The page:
Cuba, officially the Republic of Cuba (Spanish: República de Cuba (help·info)), is a country comprising the island of Cuba as well as Isla de la Juventud and several minor archipelagos. Cuba is located in the northern Caribbean where the Caribbean Sea, the Gulf of Mexico, and the Atlantic Ocean meet. It is south of both the U.S. state of Florida and the Bahamas, west of Haiti, and north of Jamaica. Havana is the largest city and capital; other major cities include Santiago de Cuba and Camagüey. Cuba is the largest island in the Caribbean, with an area of 109,884 square kilometres (42,426 sq mi), and the second-most populous after Hispaniola, with over 11 million inhabitants.
|Republic of Cuba
República de Cuba (Spanish)
Location of Cuba (green)
and largest city
|Ethnic groups (2012)|
|Government||Unitary Marxist–Leninist one-party socialist republic|
|Esteban Lazo Hernández|
|Legislature||National Assembly of People's Power|
|October 10, 1868|
|February 24, 1895|
|December 10, 1898|
• Republic declared (independence from United States)
|May 20, 1902|
|July 26, 1953 – January 1, 1959|
• Current constitution
|February 24, 1976|
|109,884 km2 (42,426 sq mi) (104th)|
• Water (%)
• 2015 census
|102.3/km2 (265.0/sq mi) (106th)|
|GDP (PPP)||2013 estimate|
|US$ 234.624 billion (58th)|
• Per capita
|US$ 20,646 (58th)|
|GDP (nominal)||2015 estimate|
|US$ 87.205 billion (65th)|
• Per capita
|US$ 7,657 (80th)|
|HDI (2015)|| 0.775
high · 68th
|Time zone||CST (UTC−5)|
• Summer (DST)
|Drives on the||right|
|ISO 3166 code||CU|
Prior to Spanish colonization in the late 15th century, Cuba was inhabited by Amerindian tribes. It remained a colony of Spain until the Spanish–American War of 1898, which led to nominal independence as a de facto United States protectorate in 1902. As a fragile republic, Cuba attempted to strengthen its democratic system, but mounting political radicalization and social strife culminated in the dictatorship of Fulgencio Batista in 1952. Further unrest and instability led to Batista's ousting in January 1959 by the July 26 Movement, which afterwards established a government under the leadership of Fidel Castro. Since 1965, the state has been governed by the Communist Party of Cuba. A point of contention during the Cold War between the Soviet Union and the United States, a nuclear war nearly broke out during the Cuban Missile Crisis of 1962. Cuba is one of the few remaining Marxist–Leninist socialist states, where the role of the vanguard Communist Party is enshrined in the Constitution. Independent observers have accused the Cuban government of numerous human rights abuses, including arbitrary imprisonment.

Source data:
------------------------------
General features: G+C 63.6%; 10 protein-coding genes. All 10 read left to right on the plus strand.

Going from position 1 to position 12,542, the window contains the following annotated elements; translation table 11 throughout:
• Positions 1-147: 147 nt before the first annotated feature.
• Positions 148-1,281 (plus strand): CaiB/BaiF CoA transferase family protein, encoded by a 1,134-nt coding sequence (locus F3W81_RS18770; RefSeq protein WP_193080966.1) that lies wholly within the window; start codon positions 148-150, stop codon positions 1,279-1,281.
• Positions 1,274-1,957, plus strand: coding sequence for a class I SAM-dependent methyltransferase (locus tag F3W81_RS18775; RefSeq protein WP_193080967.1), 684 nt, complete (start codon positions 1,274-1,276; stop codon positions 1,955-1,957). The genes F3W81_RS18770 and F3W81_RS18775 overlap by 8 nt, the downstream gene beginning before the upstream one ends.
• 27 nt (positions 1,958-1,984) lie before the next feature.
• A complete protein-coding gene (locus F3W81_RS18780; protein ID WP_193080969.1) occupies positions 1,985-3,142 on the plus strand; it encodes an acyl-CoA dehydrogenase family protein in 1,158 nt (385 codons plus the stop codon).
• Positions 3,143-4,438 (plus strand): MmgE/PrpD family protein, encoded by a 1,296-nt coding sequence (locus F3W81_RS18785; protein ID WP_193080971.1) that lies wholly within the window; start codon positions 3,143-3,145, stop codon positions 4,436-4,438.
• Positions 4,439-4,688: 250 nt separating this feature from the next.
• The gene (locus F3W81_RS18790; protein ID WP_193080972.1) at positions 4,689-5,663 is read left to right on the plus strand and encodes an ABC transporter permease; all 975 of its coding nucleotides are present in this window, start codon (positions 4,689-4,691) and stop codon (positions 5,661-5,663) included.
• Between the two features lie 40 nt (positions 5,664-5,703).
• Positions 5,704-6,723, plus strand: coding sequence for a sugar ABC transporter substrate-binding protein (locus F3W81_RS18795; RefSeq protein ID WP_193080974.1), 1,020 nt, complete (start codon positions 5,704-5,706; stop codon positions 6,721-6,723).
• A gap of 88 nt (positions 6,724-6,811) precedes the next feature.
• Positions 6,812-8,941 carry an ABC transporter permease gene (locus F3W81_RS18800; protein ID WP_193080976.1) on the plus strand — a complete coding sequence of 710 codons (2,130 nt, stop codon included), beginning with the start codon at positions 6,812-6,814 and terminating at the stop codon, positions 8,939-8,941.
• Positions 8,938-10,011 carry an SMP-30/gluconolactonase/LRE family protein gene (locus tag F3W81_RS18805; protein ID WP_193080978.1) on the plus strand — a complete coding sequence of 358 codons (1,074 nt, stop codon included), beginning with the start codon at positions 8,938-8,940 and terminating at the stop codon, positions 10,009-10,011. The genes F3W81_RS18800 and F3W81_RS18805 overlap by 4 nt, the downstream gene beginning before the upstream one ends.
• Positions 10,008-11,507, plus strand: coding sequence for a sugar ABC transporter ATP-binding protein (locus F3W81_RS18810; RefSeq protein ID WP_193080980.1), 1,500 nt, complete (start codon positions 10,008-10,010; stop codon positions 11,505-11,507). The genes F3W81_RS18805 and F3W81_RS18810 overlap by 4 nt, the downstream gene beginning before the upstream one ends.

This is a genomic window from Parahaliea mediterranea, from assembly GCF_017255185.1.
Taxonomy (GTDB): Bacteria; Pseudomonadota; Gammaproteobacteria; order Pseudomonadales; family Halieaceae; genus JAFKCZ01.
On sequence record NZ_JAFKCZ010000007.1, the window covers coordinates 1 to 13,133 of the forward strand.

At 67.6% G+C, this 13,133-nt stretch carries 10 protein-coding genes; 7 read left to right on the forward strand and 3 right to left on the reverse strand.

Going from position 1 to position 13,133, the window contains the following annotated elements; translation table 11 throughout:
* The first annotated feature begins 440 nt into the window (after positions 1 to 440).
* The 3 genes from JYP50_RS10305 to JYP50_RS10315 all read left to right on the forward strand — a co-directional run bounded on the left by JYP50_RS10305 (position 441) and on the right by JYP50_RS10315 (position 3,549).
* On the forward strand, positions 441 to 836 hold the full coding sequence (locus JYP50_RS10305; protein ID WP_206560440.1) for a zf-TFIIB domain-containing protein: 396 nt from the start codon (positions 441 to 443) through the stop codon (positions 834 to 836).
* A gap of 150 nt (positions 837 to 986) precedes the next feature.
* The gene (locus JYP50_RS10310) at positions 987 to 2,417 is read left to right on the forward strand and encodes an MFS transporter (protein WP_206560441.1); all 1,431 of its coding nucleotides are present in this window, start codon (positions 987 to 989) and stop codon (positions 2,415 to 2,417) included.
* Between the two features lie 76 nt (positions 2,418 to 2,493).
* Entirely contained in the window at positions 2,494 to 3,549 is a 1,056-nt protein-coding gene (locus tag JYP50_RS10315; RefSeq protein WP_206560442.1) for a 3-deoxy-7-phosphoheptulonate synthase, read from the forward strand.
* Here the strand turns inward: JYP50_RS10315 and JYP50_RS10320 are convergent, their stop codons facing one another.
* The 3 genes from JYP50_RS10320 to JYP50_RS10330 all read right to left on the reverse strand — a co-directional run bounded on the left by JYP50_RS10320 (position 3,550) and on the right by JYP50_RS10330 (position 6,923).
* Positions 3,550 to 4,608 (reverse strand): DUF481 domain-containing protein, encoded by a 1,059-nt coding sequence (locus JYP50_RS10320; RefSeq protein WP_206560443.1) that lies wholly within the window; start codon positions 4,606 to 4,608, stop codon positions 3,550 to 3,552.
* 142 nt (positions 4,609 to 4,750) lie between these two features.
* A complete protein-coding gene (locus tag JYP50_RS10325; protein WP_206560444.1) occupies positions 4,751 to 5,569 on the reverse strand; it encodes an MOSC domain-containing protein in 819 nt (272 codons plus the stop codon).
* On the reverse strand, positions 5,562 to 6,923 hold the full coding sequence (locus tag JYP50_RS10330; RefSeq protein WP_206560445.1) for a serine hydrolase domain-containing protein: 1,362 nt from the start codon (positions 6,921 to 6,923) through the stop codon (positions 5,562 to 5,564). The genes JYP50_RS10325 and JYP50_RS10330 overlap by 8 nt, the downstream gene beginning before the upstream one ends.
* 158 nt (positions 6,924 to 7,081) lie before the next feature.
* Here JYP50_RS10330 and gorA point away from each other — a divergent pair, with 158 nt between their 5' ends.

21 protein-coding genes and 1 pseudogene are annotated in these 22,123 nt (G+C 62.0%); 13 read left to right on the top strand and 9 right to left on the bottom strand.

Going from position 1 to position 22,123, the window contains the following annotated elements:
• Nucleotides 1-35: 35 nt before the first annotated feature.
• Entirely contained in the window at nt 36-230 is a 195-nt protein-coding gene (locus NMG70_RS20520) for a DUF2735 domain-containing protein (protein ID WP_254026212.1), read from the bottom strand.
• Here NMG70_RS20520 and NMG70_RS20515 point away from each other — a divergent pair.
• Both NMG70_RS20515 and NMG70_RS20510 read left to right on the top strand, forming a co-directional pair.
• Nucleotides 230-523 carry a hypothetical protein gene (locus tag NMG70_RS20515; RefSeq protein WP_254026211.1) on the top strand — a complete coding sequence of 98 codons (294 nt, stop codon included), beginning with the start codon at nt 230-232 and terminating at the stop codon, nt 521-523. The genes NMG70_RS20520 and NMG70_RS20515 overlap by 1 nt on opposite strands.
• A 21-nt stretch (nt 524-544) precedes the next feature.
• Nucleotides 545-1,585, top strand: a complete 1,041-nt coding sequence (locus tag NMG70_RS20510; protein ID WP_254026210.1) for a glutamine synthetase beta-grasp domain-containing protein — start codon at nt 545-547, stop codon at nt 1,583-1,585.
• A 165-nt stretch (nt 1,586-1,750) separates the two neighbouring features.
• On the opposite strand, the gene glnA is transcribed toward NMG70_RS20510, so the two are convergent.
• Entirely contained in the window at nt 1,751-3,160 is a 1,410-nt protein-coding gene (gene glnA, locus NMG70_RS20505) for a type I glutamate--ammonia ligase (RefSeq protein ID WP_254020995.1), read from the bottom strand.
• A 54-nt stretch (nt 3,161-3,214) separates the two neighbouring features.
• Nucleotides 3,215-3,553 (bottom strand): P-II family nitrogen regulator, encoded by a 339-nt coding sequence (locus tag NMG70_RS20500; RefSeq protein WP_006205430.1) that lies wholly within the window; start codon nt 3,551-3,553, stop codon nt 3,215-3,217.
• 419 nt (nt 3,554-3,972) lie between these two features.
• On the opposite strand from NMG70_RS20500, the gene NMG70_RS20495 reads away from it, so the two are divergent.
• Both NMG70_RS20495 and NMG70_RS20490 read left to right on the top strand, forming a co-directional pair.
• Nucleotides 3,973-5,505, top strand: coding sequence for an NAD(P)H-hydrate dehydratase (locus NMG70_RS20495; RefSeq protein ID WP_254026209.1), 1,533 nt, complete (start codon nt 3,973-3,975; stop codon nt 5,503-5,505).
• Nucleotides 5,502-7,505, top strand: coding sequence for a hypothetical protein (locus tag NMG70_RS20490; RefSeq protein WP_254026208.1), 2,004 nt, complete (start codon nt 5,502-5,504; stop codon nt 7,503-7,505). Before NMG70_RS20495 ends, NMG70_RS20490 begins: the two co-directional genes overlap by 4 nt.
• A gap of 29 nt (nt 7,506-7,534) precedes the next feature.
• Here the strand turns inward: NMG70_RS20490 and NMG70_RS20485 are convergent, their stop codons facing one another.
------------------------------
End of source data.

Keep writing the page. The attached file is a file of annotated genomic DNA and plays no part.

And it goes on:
Culturally, Cuba is considered part of Latin America. It is a multiethnic country whose people, culture and customs derive from diverse origins, including the aboriginal Taíno and Ciboney peoples, the long period of Spanish colonialism, the introduction of African slaves, and a close relationship with the Soviet Union in the Cold War.
Cuba is one of the world's last planned economies and its economy is dominated by the exports of sugar, tobacco, coffee and skilled labor. According to the Human Development Index, It is described as a country with high human development and is ranked the eighth highest in North America, though 67th in the world. It also ranks highly in some metrics of national performance, including health care and education, and is the only country in the world to receive WWF's definition of sustainable development. Cuba receives assistance from Venezuela, amounting to over 20% of its GDP for 2008–2010, similar to the aid flows from the Soviet Union in 1985–1988.
The name Cuba comes from the Taíno language. The exact meaning of the name is unclear but it may be translated either as 'where fertile land is abundant' (cubao), or 'great place' (coabana). Authors who believe that Christopher Columbus was Portuguese state that Cuba was named by Columbus for the town of Cuba in the district of Beja in Portugal.
The Taíno were farmers, while the Ciboney were farmers as well as fishers and hunter-gatherers.
Spanish colonization and rule (1492–1898)
After first landing on an island then called Guanahani, Bahamas, on October 12, 1492, Christopher Columbus commanded his three ships: La Pinta, La Niña and the Santa María, to land on Cuba's northeastern coast on October 28, 1492. (This was near what is now Bariay, Holguín Province.) Columbus claimed the island for the new Kingdom of Spain and named it Isla Juana after Juan, Prince of Asturias.
In 1511, the first Spanish settlement was founded by Diego Velázquez de Cuéllar at Baracoa. Other towns soon followed, including San Cristobal de la Habana, founded in 1515, which later became the capital. The native Taíno were forced to work under the encomienda system, which resembled a feudal system in Medieval Europe. Within a century the indigenous people were virtually wiped out due to multiple factors, primarily Eurasian infectious diseases, to which they had no natural resistance (immunity), aggravated by harsh conditions of the repressive colonial subjugation. In 1529, a measles outbreak in Cuba killed two-thirds of those few natives who had previously survived smallpox.
On May 18, 1539, Conquistador Hernando de Soto departed from Havana, Cuba at the head of some 600 followers into a vast expedition through the Southeastern United States, starting at La Florida, in search of gold, treasure, fame and power. On September 1, 1548, Dr. Gonzalo Perez de Angulo was appointed governor of Cuba. He arrived in Santiago, Cuba on November 4, 1549 and immediately declared the liberty of all natives. He became Cuba's first permanent governor to reside in Havana instead of Santiago, and he built Havana's first church made of masonry. After the French took Havana in 1555, the governor's son, Francisco de Angulo, went to Mexico.